The Canadian Press
TORONTO — Ontario’s ombudsman launched an investigation Monday into the province’s pandemic oversight of long-term care homes, where more than 1,600 residents and seven staff members have died of COVID-19.
Ombudsman Paul Dube said he is starting the investigation not because of receiving complaints, which is the usual process for his office, but because of what he read in a recent military report on five long-term care homes in Ontario.
“The Canadian Armed Forces report painted a stunning portrait of the situation in long-term care during this crisis,” Dube said in a statement.
“Our investigation will look at the systemic issues that led to it, and will make constructive recommendations for corrective action.”
The investigation will focus on whether the government oversight has been adequate to ensure the safety of residents and staff during the COVID-19 pandemic, he said.
According to the Ministry of Long-Term Care, 1,648 residents and seven staff members have died amid COVID-19 outbreaks in the facilities.
Ontario called in military assistance for five homes dealing with COVID-19 outbreaks in April. Members said they observed cockroach infestations, aggressive feeding that caused choking, bleeding infections, and residents crying for help for hours.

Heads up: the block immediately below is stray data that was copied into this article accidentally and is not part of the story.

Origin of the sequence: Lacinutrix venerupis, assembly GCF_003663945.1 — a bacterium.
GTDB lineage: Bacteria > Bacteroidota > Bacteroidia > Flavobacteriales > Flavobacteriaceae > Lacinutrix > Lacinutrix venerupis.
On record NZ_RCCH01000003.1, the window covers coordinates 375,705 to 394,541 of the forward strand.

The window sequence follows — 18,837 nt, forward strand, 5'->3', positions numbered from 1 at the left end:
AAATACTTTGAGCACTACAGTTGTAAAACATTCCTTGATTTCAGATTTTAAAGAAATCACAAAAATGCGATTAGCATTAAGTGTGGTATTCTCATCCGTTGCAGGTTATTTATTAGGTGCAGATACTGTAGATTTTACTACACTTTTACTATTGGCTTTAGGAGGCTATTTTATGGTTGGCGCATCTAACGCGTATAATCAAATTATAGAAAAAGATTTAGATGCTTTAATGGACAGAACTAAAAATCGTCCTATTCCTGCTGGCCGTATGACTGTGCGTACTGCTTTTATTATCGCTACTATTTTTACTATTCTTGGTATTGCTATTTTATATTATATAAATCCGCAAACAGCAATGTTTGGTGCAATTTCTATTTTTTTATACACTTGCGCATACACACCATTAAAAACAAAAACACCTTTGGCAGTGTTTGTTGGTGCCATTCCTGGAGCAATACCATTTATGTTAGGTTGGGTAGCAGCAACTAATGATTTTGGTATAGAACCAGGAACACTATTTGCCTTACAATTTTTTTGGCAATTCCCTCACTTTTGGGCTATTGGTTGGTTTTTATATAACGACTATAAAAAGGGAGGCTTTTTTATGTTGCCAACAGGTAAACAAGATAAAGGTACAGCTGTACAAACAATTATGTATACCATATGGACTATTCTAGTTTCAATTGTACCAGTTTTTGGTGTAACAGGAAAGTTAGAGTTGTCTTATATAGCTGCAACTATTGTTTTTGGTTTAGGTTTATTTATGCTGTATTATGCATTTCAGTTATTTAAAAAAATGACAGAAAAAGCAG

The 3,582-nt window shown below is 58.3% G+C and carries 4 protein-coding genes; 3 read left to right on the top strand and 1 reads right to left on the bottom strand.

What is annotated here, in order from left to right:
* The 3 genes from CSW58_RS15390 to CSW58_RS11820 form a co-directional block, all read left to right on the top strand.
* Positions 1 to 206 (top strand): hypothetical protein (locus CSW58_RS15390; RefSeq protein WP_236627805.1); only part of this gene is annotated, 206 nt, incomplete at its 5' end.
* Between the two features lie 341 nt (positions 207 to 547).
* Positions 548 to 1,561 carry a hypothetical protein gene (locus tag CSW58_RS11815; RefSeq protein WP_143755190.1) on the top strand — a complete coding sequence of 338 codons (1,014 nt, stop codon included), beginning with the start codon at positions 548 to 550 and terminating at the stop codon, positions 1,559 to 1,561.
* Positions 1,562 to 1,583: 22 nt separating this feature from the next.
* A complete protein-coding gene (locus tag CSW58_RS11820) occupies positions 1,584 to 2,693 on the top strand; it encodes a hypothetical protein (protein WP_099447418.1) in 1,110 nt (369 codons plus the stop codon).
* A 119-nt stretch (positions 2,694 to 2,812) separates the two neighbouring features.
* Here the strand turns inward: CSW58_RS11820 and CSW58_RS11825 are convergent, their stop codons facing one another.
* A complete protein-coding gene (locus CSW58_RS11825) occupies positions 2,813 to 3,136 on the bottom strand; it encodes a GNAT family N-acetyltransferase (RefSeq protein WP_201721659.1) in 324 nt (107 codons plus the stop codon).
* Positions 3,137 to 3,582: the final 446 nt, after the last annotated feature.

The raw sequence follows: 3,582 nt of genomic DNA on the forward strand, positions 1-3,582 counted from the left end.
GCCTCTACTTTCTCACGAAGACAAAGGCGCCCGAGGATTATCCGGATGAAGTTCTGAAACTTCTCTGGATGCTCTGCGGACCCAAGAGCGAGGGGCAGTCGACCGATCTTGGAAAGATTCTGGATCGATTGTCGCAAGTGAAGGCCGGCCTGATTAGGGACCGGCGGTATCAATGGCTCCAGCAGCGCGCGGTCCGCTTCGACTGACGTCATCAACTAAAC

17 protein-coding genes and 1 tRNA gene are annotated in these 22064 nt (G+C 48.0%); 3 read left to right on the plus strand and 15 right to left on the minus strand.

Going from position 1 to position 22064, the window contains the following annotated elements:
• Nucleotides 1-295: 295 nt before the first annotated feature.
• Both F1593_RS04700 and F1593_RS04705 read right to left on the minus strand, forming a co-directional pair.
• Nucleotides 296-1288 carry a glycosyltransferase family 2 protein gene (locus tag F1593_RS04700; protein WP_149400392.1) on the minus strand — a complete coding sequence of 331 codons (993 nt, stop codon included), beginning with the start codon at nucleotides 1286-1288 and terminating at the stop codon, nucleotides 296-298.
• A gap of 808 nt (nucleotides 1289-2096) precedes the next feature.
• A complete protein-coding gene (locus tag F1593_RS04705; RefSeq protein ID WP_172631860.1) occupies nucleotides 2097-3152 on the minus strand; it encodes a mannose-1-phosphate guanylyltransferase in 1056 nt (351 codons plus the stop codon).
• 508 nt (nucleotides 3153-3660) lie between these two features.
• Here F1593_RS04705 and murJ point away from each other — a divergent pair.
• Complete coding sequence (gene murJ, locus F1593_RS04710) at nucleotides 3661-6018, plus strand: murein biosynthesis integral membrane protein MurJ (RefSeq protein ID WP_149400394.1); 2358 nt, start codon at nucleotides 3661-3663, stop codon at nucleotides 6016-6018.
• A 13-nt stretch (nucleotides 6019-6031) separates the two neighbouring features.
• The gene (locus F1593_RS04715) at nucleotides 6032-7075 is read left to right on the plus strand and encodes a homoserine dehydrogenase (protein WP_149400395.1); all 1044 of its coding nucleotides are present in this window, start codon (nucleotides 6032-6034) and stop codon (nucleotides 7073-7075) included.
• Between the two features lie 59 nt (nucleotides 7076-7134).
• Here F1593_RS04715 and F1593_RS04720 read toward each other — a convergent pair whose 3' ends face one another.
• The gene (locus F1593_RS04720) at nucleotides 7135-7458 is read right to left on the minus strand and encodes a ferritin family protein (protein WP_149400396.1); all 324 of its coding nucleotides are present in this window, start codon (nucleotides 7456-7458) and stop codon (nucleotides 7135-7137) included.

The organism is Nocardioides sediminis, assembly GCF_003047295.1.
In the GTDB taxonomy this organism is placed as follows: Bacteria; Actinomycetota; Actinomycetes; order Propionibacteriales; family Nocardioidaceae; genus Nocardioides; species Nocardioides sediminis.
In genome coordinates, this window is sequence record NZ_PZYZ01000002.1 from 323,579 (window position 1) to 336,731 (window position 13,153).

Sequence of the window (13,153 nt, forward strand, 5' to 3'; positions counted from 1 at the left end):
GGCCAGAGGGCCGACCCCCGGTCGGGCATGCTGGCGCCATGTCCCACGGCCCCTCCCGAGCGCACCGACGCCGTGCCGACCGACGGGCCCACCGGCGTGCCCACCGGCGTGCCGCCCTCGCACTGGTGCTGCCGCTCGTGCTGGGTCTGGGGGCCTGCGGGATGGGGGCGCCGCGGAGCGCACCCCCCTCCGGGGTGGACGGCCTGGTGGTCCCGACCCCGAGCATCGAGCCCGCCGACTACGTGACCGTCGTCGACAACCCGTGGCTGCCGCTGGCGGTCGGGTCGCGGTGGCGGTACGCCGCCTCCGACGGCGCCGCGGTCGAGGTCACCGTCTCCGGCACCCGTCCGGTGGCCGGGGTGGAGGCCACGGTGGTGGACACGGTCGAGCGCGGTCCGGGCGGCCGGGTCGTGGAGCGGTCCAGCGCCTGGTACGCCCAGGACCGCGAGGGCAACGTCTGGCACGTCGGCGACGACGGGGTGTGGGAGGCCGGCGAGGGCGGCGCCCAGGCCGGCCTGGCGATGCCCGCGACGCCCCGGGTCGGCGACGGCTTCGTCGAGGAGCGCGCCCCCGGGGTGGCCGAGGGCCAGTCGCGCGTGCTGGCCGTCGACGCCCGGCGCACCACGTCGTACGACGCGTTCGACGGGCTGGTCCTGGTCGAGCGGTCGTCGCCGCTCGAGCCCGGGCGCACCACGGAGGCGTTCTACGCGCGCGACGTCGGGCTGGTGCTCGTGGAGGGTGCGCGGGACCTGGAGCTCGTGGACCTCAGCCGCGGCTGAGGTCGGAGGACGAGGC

Investigators with the ombudsman’s office will look at aspects of the system including complaint handling, emergency planning, data collection, infection and death rates and communication with long-term care home residents, staff and the public.
Premier Doug Ford said he welcomes the investigation.
“I need answers,” he said. “I want answers. We need to get this fixed and we’re going to get this fixed.”
Ford has also said Ontario has launched a “full investigation” into the allegations in the military report and will share the results with police so they can look into any possible criminal charges.
Meanwhile, the government expanded on an announcement from the weekend that Ontario is extending its COVID-19 residential electricity rate relief for five months, though the fixed price will be going up by nearly three cents per kilowatt hour.
Hydro rates will now be a flat 12.8 cents per kilowatt hour, regardless of the time of day – higher than the 10.1-cent off-peak rate that has been charged all day since electricity relief was introduced on March 24.
That flat rate will be in effect until Oct. 31, and as of November, customers will be able to either choose to stick with a time-of-use plan or tiered pricing, which sets one rate up to a certain level of consumption.
Ontario reported 404 new cases of COVID-19 on Monday, and 10 more deaths.
That brings the province to a total of 28,263 cases – an increase of 1.5 per cent over the previous day.
The total includes 2,276 deaths and 22,153 cases that have been resolved.
Hospitalizations and ventilations remained steady, but the number of patients in intensive care increased. The number of tests completed in the previous day dropped to 14,379, down from a high of over 20,000 reported Saturday. The amount tends to fall after a weekend.
The Ministry of Long-Term Care reports 112 outbreaks of COVID-19 in those facilities, down from 114 on Sunday.